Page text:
By M. A. Sumanthiran-Pages: 1
Today the most important question that is being asked of the TNA is: “Why are you not joining the PSC?” This seems Iike a very reasonable question since the government has quite successfully carried on a campaign to convince everyone that the only reason why a political settlement cannot be reached is because the TNA is being obstinate and is refusing to join this very democratic process of the PSC that has been initiated by the government. We owe it to the people of this country to explain the actual reason for the present stalemate in the talks between the TNA and the government. For this a recollection of events from the beginning of the year 2010 is necessary:
It must be remembered that President Mahinda Rajapaksa did not win in the North and the East, although he got a clear mandate from the rest of the seven provinces at the Presidential Election held in January 2010. In fact, he did not win in the Nuwara Eliya District and Colombo Municipal limits. Basically, his mandate was only from the Sinhala majority of this country. A telling result, after he claimed to have freed the Tamil people from the clutches of terrorism!
The TNA made a public request in April 2010 that the government must engage the TNA with regard to the evolution of a political settlement and the immediate concerns of the Tamil people in the aftermath of the war, and despite the President agreeing with the Leader of the TNA that two committees would be set up for these two matters in November 2010, only one committee was appointed in January 2011 consisting of representatives of the government and representatives of the TNA for ‘long-term reconciliation’. It was clearly stated in the letter of invitation to the representatives of the TNA that the other members were ‘representatives of the Government of Sri Lanka’.
Eighteen (18) rounds of talks were held from 10th January 2011 throughout that year on the evolution of an acceptable political solution. Although no separate committee was set up with regard to matters of immediate concern of the Tamil people, at the invitation of the Government delegation, the TNA raised the following matters of immediate concern:
(1) Resettlement and Rehabilitation of the Internally Displaced Persons, (2) the removal of High Security Zones and disarming of para-military forces operating in the North and East and (3) the issue of political prisoners and detainees.
The resettlement process continues to be snail-paced with several thousands of displaced people still in the camps and many more tens of thousands in transit camps and with friends and relatives. Even those who have been permitted to return to their original places, are without proper shelter and are unable to recommence their livelihood activities, resulting in there being no qualitative improvement in the lives of these people. Although some progress has been made in the Palaly High Security Zone area, several other areas in the North including Sampur in the East continue to be prohibited zones for the civilians. Even in Palaly, now a long barbed-wire fence has been erected across the peninsula, physically preventing the resettlement of about 28,000 people who have been displaced for over twenty six years. Para-military personnel continue to operate with impunity causing abductions, demanding ransom and even carrying out killings. This is acknowledged by the government in the recent Action Plan to implement the LLRC recommendations, and the Key Performance Indicator for this to be completed is six months! The government delegation also gave an undertaking in writing at the second round of the talks on Feb. 3, 2011 that the next of kin could check if their relatives were held in detention at a specified place in Vavuniya. At least three separate dates were fixed for a representative each from the government and TNA to go to Vavuniya and check this out, those visits were always called off by the government and never took place. To date this has not happened and real information pertaining to the detainees continues to be withheld and denied to the next of kin.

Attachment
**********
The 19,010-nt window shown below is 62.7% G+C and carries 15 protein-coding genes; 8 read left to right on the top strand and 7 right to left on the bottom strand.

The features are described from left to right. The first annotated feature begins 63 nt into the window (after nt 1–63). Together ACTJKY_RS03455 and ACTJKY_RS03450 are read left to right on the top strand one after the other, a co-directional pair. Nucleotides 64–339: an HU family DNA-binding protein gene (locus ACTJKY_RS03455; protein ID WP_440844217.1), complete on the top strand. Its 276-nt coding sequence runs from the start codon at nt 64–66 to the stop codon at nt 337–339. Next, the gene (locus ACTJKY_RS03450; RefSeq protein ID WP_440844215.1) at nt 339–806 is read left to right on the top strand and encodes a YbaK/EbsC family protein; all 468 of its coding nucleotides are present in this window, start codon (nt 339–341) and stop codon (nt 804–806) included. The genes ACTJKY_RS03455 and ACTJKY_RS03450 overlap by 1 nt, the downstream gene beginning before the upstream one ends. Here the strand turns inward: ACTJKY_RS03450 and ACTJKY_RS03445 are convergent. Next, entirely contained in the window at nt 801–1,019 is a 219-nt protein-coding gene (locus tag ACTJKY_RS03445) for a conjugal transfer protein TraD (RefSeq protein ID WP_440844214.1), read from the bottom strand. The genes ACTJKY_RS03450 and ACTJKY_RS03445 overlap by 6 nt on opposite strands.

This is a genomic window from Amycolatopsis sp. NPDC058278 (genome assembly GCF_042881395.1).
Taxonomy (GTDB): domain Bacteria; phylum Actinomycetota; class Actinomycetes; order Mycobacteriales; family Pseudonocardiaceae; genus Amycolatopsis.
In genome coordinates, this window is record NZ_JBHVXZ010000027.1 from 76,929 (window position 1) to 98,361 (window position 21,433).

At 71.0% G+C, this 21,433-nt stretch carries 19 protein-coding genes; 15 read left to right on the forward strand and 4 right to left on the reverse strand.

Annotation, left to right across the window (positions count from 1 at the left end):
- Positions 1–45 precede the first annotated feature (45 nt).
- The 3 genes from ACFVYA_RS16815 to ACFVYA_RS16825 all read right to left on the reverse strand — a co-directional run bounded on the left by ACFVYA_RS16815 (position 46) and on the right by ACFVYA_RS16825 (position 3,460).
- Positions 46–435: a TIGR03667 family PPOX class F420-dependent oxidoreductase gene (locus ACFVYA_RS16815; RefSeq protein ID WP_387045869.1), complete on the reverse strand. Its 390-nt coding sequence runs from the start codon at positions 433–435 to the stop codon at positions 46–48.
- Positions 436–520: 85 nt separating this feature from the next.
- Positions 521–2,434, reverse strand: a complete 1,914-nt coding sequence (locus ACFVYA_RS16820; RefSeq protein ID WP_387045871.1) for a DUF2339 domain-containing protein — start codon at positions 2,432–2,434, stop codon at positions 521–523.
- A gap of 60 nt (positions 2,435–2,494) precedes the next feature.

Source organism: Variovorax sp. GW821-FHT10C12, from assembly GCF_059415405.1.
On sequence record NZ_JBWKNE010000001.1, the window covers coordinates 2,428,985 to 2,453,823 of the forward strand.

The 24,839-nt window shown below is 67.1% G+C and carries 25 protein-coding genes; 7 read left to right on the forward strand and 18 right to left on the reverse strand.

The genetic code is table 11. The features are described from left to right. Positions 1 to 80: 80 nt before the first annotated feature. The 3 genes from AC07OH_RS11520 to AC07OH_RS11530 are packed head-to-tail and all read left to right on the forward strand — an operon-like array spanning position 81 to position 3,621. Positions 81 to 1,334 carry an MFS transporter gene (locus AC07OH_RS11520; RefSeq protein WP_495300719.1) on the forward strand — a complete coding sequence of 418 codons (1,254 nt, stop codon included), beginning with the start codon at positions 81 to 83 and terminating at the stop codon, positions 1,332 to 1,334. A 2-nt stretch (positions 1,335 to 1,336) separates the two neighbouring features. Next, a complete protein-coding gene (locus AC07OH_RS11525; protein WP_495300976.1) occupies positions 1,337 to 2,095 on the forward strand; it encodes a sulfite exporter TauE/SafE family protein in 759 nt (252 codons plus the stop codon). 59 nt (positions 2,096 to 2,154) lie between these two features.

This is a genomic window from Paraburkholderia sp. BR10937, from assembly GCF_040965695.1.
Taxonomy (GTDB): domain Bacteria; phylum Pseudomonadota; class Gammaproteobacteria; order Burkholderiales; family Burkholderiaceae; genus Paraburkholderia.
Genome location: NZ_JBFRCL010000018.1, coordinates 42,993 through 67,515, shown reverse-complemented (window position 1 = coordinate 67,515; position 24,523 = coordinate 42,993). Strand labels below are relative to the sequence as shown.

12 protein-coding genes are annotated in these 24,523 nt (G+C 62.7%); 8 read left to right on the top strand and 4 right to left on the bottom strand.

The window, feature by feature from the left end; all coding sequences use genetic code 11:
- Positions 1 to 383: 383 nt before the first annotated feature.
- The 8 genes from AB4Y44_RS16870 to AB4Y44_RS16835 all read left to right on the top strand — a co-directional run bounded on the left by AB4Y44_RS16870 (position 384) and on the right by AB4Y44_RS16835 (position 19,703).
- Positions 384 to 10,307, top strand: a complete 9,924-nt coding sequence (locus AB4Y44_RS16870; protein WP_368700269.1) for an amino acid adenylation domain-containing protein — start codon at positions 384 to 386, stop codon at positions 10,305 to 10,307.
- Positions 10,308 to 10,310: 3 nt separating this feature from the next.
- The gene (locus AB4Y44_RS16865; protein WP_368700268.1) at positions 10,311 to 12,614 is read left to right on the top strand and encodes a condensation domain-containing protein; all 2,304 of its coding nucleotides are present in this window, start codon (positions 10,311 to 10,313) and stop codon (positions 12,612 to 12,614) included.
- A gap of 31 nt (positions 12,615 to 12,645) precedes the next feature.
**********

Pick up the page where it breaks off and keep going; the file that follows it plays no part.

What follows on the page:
After the end of the war in May 2009, a programme is being implemented whereby cultural and religious places in the Tamil areas are misused, damaged and destroyed, increased militarisation and military’s intervention in civilian life, lands being allocated to persons from outside the North and East ostensibly for development purposes resulting in demographic change in the North and the East, the transformation of the cultural identity of areas in the North and the East, all of which will have irreversible evil consequences to the future well-being of the Tamil people. Representations made to the government in regard to such matters have not resulted in remedial action indicating that they have not received due consideration by the government. While the Tamil people have not been enabled through appropriate action by the government to return to their homes within the Jaffna District, their absence is sought to be utilised to reduce the representation of the Jaffna District in Parliament resulting in the denial of franchise and the perversion of democracy.